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|When the Sleeper Wakes||H. G. [Herbert George] Wells|
While The Aerolanes Were Coming
|Page 7 of 10||
His face had changed. It had dawned upon him that the struggle was perhaps more than half over, that Ostrog was holding his own, that the arrival of the aeroplanes would mean a panic that might leave him helpless. A chance phrase in the message had given him a glimpse of the reality that came. Each of these soaring giants bore its thousand half savage negroes to the death grapple of the city. Suddenly his humanitarian enthusiasm showed flimsy. Only two of the Ward Leaders were in their room, when presently he repaired thither, the Hall of the Atlas seemed empty. He fancied a change in the bearing of the attendants in the outer rooms. A sombre disillusionment darkened his mind. She looked at him anxiously when he returned to her.
"No news," he said with an assumed carelessness in answer to her eyes.
Then he was moved to frankness. "Or rather--bad news. We are losing. We are gaining no ground and the aeroplanes draw nearer and nearer."
He walked the length of the room and turned.
"Unless we can capture those flying stages in the next hour--there will be horrible things. We shall be beaten.
"No!" she said. "We have justice--we have the people. We have God on our side."
"Ostrog has discipline--he has plans. Do you know, out there just now I felt--. When I heard that these aeroplanes were a stage nearer. I felt as if I were fighting the machinery of fate."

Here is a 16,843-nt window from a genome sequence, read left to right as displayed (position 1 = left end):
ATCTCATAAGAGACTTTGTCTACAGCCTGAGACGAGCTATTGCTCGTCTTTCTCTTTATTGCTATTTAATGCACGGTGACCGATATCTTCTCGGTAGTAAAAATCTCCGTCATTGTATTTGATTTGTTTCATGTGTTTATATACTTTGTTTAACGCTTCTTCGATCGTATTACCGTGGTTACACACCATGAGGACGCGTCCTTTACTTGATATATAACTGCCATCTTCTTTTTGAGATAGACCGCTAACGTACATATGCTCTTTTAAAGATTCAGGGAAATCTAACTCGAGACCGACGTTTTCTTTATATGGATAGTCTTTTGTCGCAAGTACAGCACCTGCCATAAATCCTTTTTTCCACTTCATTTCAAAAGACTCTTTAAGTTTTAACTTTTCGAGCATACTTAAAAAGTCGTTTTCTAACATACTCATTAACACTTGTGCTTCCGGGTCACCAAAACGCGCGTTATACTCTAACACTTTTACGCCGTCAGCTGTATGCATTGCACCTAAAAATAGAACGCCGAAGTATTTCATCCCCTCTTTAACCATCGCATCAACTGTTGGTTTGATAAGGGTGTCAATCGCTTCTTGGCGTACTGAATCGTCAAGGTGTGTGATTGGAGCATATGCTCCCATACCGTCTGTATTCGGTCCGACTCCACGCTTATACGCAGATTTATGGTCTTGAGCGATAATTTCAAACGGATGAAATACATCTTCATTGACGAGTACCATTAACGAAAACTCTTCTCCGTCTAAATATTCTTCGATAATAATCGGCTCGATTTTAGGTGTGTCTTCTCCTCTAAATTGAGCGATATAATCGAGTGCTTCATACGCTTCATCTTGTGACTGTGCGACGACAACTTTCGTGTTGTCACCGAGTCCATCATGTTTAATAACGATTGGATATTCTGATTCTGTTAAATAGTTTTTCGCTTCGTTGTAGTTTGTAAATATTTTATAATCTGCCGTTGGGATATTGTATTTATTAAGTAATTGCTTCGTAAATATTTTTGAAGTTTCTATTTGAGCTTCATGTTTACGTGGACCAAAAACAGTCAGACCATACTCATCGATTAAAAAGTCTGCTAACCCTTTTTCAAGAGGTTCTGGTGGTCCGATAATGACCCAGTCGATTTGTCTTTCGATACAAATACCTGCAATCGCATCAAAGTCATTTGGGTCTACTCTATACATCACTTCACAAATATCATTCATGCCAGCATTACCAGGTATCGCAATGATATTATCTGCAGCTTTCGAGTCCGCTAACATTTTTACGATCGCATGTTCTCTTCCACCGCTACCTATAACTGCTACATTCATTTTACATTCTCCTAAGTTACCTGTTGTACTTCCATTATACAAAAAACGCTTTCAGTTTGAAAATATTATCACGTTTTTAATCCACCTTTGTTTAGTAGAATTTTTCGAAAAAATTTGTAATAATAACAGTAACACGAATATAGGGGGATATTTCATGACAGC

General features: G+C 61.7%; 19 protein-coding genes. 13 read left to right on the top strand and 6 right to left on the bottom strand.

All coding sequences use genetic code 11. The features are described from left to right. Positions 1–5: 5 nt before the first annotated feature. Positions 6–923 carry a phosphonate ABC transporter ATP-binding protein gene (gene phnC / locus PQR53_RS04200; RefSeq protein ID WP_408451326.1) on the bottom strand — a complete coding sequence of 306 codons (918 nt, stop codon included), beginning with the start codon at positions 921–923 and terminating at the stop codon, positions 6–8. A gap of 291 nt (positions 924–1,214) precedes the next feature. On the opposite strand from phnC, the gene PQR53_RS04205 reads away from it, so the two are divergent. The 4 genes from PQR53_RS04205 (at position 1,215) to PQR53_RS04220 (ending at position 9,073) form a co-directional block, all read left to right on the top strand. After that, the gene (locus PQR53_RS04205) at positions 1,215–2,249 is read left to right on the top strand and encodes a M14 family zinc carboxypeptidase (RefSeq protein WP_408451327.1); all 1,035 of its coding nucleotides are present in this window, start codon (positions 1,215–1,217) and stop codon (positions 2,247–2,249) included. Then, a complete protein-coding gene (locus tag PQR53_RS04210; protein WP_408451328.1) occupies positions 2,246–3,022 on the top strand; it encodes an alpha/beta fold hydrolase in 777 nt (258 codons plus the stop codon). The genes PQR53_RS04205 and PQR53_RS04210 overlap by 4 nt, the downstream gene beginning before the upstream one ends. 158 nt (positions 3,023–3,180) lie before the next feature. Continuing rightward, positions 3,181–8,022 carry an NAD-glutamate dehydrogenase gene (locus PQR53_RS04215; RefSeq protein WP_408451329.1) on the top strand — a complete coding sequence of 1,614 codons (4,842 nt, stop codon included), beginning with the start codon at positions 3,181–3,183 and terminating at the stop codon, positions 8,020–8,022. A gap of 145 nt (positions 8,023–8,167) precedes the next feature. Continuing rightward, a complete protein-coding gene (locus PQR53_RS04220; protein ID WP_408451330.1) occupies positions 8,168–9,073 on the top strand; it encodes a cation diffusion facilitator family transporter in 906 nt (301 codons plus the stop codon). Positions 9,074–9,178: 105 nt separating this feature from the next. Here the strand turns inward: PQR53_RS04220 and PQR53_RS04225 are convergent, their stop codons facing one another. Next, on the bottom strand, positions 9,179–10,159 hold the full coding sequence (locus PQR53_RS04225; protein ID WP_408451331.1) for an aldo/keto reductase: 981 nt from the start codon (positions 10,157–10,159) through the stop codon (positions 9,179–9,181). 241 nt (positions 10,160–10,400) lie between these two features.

She made no answer for a while. "We have done right," she said at last.
He looked at her doubtfully. "We have done what we could. But does this depend upon us? Is it not an older sin, a wider sin?"
"What do you mean? " she asked.
"These blacks are savages, ruled by force, used as force. And they have been under the rule of the whites two hundred years. Is it not a race quarrel? The race sinned--the race pays."
"But these labourers, these poor people of London--! "
"Vicarious atonement. To stand wrong is to share the guilt."
She looked keenly at him, astonished at the new aspect he presented.
Without came the shrill ringing of a bell, the sound of feet and the gabble of a phonographic message. The man in yellow appeared. "Yes?" said Graham.
"They are at Vichy."
"Where are the attendants who were in the great Hall of the Atlas? " asked Graham abruptly.
Presently the Babble Machine rang again. "We may win yet," said the man in yellow, going out to it. "If only we can find where Ostrog has hidden his guns. Everything hangs on that now. Perhaps this--"
Graham followed him. But the only news was of the aeroplanes. They had reached Orleans.
Graham returned to Helen. "No news," he said "No news."
"And we can do nothing?"
He paced impatiently. Suddenly the swift anger that was his nature swept upon him. "Curse this complex world!" he cried, "and all the inventions of men! That a man must die like a rat in a snare and never see his foe! Oh, for one blow! . . ."
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|When the Sleeper Wakes
H. G. [Herbert George] Wells
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